Why the EU’s global fishing activities can’t be called sustainable yet
UN law recognizes the rights of coastal nations to control fish harvests within their national waters
The EU has a large fleet that fishes outside European waters. Nearly a third of its catch comes from non-EU waters, most of which belong to developing countries. Where and how much the EU’s “external fleet” can fish is set out in a number of agreements between member states and partner countries, and while these agreements are built on the idea of fairness and sustainability, in our new study we found that this is difficult to truly assess because of a lack of transparency.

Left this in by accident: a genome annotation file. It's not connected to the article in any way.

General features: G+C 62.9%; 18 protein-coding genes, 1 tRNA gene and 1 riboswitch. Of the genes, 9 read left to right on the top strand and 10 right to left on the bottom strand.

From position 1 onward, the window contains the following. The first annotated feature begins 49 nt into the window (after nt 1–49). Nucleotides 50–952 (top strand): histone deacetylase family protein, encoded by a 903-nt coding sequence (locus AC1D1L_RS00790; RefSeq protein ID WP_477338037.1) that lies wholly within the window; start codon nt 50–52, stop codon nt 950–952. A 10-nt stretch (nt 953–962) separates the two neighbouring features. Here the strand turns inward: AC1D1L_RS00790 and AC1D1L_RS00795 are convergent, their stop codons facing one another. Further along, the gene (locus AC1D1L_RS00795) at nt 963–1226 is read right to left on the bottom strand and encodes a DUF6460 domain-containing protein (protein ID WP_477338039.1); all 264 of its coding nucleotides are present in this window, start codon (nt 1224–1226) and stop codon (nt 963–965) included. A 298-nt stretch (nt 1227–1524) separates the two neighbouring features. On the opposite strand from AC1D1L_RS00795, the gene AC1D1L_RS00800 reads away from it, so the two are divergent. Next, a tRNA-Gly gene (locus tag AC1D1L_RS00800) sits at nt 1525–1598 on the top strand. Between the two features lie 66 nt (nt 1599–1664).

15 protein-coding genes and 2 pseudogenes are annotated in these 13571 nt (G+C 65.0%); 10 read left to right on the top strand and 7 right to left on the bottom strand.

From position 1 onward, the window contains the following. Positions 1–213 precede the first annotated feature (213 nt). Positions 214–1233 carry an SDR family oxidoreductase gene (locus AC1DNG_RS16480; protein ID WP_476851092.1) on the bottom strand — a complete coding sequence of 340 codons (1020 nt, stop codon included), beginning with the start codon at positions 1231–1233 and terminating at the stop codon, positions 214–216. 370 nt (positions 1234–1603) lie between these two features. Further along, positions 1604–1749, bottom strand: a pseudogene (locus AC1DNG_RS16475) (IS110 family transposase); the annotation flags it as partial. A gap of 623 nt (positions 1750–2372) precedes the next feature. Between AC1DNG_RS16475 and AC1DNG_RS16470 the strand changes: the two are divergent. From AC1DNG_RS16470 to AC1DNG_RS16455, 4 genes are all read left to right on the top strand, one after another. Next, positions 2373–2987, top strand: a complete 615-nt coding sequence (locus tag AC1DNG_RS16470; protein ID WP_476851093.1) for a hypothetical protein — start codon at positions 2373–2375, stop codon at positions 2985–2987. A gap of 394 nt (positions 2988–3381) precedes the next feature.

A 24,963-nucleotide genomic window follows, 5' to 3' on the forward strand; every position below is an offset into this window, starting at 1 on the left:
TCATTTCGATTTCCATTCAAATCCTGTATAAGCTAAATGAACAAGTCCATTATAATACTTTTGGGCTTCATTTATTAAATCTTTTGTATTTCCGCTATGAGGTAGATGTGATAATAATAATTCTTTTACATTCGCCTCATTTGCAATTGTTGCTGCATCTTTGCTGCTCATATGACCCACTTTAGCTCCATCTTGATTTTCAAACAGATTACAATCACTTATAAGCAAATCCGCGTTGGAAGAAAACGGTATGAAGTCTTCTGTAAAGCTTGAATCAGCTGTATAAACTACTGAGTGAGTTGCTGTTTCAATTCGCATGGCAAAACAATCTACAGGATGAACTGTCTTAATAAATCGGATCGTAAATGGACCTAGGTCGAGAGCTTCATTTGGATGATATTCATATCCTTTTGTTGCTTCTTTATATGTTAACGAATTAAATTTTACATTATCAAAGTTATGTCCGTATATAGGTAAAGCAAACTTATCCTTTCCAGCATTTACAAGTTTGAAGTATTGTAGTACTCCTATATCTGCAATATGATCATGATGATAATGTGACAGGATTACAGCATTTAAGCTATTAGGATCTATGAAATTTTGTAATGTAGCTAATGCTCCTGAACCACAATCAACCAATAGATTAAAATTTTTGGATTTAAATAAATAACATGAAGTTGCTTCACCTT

UN law recognises the rights of coastal nations to control fish harvests within their national waters, a 200 nautical-mile limit from their coastline. These “exclusive economic zones” cover around 35% of the ocean, bringing about 90% of global fisheries under the control of coastal states. Since 1982, the only way a foreign nation can legally fish in the waters of a coastal nation is through specific fishery agreements between both parties.
The EU’s external fishing activities are also governed by the Common Fisheries Policy, structured around bilateral agreements known as sustainable fisheries partnership agreements – which countries use to give access to EU vessels – and multilateral agreements that control fishing on the high seas.
Alongside ensuring access to global fishing zones and resources, the aims of the Common Fisheries Policy include: contributing to the sustainable development of world fisheries; tackling destructive fishing practices; improving research and data; combating illegal, unregulated and unreported fishing; and strengthening control and inspections.